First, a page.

"Regarding the C# decision that the default should be non-virtual rather than virtual, I can't put words in the designer's mind. I can tell you exactly why it's the default in C++."
I certainly can't put words in the C# designer's mind. But I do believe this feature is an improvement over Java.
The reason for this is that it is very difficult to design a class for extension. What is safe for a subclasser to override? If a method in a class wasn't designed to be overridden, then there is a good chance that there will be undesirable behavior. See Joshua Bloch's item #15 in Effective Java
I remember hearing that the original implementation of java.util.Hashtable allowed overriding of put(key, value), and there was some vague complication because it was never designed to be overridden. For example, you might try to override it by saying:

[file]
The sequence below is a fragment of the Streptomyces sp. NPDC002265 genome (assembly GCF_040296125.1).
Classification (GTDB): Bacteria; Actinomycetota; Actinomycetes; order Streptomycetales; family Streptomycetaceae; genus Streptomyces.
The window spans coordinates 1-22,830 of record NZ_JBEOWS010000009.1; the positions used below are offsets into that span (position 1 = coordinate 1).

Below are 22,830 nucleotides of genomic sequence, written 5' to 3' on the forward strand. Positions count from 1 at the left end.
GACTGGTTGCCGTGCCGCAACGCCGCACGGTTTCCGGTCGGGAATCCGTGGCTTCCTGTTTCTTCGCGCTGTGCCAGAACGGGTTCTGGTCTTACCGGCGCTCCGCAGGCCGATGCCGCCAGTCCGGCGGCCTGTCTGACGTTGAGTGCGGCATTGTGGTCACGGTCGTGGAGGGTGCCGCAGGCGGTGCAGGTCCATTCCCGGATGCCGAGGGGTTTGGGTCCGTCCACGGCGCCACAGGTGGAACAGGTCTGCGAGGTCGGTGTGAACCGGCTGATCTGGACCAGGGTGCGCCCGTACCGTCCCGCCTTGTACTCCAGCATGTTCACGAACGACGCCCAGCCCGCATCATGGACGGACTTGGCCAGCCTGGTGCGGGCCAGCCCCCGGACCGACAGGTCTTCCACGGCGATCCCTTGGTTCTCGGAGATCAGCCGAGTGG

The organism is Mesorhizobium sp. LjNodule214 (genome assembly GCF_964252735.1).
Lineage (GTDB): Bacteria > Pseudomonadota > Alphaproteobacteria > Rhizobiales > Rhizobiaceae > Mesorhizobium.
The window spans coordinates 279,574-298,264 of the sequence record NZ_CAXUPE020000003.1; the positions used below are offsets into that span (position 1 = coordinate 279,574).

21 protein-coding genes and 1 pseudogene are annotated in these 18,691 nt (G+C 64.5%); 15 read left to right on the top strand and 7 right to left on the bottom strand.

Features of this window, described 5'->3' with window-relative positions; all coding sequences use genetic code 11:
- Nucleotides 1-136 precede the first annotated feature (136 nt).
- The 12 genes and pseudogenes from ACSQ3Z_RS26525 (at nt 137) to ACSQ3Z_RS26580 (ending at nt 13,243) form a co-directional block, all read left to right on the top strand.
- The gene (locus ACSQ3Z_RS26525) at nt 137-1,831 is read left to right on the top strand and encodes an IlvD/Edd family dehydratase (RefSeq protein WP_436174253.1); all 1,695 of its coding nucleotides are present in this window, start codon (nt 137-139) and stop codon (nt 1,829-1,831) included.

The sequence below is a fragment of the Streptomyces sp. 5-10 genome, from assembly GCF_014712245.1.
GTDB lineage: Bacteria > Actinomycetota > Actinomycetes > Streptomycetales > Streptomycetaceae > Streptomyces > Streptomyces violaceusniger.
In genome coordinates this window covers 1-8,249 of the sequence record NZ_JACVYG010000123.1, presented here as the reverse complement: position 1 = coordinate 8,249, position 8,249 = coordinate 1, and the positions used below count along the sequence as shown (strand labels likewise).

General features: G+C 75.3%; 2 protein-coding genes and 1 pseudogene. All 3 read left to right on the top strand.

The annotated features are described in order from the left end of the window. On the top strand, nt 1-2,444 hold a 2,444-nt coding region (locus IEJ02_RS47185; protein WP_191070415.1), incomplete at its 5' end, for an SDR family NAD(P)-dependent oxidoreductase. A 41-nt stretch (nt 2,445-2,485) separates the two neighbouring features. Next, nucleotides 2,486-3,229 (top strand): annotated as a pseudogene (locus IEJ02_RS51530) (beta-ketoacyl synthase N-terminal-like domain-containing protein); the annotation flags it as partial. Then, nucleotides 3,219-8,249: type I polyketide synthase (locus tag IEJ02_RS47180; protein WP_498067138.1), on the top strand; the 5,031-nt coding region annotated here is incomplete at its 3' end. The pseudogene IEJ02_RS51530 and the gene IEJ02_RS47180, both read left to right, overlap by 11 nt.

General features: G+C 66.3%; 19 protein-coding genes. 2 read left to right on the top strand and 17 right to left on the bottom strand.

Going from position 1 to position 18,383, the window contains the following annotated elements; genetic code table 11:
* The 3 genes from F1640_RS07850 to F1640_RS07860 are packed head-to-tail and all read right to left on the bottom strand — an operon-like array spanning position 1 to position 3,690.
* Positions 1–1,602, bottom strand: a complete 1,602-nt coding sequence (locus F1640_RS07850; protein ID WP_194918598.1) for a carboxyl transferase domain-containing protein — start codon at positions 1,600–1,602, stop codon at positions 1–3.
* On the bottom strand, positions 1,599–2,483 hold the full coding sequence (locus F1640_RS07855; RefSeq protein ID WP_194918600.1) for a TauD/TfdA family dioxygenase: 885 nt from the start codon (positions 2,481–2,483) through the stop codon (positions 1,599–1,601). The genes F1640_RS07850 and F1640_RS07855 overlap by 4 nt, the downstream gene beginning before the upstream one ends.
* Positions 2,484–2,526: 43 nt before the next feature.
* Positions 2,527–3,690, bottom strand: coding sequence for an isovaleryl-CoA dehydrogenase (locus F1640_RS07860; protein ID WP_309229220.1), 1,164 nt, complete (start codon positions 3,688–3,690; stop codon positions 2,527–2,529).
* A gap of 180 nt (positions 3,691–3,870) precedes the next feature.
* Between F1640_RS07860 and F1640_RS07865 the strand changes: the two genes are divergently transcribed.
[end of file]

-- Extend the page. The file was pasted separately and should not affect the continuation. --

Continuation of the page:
However, the original java.util.Hashtable implementation did something like this pseudocode:
if (get existing entry)
update existing entry and return the old value
if (count > threshold)
create new entry
Notice that this would result in "put" on the inheriting class being called twice on occasion of needing to rehash (ie, unpredictably from the using application's point of view).